ANALYTIC RESEARCH: Another feature of Everybody Lies is the book’s introduction to the scientific methodology used by the authors. Although many people might immediately think of a molecular biology laboratory as the place to play around with flies, this isn’t the case. The scientific process used by STEPhens-Davidowitz andowitz involves the use of large scale statistical analysis and the use of quantitative data to support any theory. It isn’t hard to see how some people could find this intimidating, but the authors quickly explain that their work relies on statistical significance and rigorous methods, both of which are common among those in the scientific community.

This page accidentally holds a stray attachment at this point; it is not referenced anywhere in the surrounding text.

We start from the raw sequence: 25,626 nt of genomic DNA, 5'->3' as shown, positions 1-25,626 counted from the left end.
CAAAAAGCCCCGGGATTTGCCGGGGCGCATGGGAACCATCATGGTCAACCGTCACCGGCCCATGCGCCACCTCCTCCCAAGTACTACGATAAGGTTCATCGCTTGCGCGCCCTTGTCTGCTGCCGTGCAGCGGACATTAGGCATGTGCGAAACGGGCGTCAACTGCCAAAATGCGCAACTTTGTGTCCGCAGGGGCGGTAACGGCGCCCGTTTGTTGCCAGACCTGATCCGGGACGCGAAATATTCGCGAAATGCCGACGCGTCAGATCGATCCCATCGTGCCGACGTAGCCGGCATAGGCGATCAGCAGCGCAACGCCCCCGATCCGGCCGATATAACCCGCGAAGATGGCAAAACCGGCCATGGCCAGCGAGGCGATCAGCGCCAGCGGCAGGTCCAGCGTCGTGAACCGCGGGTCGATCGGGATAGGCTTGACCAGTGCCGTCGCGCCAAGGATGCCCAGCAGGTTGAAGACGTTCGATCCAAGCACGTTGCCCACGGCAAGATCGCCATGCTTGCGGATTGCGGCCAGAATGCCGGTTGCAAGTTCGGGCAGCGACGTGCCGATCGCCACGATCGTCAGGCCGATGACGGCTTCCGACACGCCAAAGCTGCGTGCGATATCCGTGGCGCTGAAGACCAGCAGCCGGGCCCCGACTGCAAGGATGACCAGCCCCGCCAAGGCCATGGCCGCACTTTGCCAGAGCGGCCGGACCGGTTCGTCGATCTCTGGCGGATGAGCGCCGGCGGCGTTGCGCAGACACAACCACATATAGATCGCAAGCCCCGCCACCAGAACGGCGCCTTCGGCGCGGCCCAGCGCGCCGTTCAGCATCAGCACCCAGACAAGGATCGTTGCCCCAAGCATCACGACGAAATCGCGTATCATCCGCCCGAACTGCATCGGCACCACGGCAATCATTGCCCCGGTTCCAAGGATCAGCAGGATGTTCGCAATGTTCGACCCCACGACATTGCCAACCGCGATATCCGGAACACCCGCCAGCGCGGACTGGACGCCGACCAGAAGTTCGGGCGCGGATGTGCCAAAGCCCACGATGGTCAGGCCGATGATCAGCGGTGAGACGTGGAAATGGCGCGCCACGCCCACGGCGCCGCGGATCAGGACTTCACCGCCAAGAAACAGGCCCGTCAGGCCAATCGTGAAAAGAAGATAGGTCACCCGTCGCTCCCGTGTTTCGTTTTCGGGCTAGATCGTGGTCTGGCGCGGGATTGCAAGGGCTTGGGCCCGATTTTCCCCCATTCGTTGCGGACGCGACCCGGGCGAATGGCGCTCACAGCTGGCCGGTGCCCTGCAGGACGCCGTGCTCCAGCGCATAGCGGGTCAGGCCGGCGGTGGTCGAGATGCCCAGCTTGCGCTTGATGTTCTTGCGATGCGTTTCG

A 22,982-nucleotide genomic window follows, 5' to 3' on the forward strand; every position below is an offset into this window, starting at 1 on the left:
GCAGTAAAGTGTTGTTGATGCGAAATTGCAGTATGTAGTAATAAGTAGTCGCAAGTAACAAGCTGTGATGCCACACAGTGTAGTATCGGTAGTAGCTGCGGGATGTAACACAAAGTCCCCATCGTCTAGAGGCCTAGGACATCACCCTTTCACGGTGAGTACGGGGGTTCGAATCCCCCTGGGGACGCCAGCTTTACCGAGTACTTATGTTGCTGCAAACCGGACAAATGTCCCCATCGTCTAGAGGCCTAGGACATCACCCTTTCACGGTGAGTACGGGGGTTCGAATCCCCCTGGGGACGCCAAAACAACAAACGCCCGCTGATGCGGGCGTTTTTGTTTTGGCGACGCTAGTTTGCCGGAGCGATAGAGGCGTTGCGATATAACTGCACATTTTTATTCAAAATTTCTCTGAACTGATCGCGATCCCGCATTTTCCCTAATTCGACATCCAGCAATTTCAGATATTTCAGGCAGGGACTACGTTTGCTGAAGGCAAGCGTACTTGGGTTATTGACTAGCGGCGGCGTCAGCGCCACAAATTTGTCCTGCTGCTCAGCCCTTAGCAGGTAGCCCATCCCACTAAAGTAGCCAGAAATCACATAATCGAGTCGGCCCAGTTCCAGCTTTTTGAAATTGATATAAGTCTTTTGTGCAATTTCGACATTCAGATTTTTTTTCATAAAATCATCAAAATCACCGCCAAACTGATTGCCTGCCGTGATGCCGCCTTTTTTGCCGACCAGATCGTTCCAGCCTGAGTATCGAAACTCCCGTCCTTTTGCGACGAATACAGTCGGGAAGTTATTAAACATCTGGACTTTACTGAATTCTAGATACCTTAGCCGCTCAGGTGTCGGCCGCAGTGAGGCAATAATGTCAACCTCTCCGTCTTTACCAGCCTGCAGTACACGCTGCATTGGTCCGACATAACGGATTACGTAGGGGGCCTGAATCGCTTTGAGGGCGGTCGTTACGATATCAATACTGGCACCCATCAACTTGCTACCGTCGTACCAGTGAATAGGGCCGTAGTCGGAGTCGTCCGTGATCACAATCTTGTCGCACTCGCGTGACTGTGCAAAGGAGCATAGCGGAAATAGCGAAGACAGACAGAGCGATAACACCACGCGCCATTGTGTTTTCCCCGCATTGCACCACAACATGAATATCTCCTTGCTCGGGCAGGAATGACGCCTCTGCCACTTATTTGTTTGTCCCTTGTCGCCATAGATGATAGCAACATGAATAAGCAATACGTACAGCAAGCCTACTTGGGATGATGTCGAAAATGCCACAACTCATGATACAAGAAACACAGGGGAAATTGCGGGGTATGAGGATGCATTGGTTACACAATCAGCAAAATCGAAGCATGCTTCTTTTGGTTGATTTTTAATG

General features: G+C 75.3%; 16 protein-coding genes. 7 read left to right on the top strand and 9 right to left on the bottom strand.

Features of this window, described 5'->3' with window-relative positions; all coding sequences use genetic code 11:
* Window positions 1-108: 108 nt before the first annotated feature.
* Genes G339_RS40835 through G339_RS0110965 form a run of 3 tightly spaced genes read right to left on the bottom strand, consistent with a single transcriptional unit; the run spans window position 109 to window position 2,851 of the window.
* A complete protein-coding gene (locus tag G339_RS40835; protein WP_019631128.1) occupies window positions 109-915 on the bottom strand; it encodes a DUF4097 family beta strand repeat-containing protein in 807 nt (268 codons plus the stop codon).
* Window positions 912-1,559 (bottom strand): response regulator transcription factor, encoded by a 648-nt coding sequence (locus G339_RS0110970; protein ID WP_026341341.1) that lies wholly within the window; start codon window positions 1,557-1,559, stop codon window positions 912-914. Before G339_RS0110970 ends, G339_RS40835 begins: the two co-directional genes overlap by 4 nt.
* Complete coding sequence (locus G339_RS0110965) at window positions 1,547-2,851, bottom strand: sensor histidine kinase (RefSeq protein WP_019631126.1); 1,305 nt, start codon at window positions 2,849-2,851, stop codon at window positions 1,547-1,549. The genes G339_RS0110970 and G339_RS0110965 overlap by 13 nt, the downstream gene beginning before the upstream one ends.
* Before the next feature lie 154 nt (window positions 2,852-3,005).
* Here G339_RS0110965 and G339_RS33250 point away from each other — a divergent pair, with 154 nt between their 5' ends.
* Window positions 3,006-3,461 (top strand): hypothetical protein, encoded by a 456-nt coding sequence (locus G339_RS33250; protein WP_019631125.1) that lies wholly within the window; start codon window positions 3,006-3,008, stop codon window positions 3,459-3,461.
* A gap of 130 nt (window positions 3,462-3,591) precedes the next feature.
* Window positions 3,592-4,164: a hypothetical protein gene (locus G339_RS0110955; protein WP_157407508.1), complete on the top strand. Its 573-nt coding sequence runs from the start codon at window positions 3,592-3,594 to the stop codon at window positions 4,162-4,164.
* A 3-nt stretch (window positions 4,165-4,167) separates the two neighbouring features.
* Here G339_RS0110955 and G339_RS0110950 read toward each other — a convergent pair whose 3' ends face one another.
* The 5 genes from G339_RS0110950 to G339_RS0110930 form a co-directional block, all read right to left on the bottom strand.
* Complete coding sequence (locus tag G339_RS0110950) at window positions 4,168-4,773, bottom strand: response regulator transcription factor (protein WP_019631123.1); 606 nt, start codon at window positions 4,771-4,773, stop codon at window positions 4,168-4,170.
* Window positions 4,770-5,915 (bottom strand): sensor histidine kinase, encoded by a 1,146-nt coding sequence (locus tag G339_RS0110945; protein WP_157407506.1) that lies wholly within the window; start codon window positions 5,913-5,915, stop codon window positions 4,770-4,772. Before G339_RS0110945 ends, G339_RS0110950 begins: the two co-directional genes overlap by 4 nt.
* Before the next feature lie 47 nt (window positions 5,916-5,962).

EVALUATION: Although everybody lies about big data, it is perhaps only in the most extreme of circumstances that we should expect good data science practices from our elected representatives. Unfortunately, this does not appear to be the standard under which our elected officials are working. In fact, when it comes to the recent congressional hearings on healthcare reform, the most transparent hearings I have ever seen were those conducted by the House Energy and Commerce Committee. The witnesses interviewed were experts in their fields, and each and every one of them provided an insightful and accurate testimony. In contrast, when it comes to healthcare policy and transparency, the committees seem more concerned with scoring political points than with any type of evidence-based approach to improving the health care system.